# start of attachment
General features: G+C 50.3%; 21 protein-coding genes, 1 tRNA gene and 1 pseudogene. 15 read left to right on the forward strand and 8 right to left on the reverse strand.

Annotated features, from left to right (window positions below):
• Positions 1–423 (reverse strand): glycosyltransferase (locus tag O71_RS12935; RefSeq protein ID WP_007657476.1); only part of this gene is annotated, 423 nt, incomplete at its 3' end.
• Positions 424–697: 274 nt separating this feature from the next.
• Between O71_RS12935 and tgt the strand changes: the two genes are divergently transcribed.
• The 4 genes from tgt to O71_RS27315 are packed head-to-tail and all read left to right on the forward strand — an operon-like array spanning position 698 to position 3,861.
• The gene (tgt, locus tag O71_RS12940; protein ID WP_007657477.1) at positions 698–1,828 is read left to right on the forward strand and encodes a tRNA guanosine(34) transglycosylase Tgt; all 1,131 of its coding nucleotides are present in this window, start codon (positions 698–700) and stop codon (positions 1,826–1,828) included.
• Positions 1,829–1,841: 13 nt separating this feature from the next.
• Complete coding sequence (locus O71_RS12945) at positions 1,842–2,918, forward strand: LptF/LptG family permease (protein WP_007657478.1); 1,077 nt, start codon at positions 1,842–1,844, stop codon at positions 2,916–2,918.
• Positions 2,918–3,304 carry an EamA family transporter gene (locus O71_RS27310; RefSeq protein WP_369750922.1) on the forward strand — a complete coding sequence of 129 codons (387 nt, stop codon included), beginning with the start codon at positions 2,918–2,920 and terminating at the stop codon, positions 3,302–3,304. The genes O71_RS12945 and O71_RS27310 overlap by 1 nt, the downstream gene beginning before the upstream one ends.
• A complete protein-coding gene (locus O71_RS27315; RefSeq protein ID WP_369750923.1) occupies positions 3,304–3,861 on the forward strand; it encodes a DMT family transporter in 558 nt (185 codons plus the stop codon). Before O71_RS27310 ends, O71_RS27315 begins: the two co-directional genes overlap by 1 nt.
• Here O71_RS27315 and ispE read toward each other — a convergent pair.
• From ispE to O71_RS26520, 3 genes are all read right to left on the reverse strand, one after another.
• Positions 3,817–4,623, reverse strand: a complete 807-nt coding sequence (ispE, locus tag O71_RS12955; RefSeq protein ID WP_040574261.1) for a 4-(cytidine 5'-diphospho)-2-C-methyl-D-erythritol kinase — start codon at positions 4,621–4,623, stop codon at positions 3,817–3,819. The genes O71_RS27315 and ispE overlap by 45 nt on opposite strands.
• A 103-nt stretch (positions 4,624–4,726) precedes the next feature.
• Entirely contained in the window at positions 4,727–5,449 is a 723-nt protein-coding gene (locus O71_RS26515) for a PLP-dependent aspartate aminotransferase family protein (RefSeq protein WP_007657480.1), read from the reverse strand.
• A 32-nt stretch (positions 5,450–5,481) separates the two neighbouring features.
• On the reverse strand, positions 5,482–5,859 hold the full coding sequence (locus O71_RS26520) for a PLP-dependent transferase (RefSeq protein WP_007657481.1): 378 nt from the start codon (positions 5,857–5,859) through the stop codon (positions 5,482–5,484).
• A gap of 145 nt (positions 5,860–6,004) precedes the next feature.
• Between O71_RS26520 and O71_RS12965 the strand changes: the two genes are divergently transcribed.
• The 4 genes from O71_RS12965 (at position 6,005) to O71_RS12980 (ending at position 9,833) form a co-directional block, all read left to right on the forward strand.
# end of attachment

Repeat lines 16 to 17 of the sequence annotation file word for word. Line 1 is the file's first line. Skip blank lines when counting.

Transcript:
• Entirely contained in the window at positions 4,727–5,449 is a 723-nt protein-coding gene (locus O71_RS26515) for a PLP-dependent aspartate aminotransferase family protein (RefSeq protein WP_007657480.1), read from the reverse strand.
• A 32-nt stretch (positions 5,450–5,481) separates the two neighbouring features.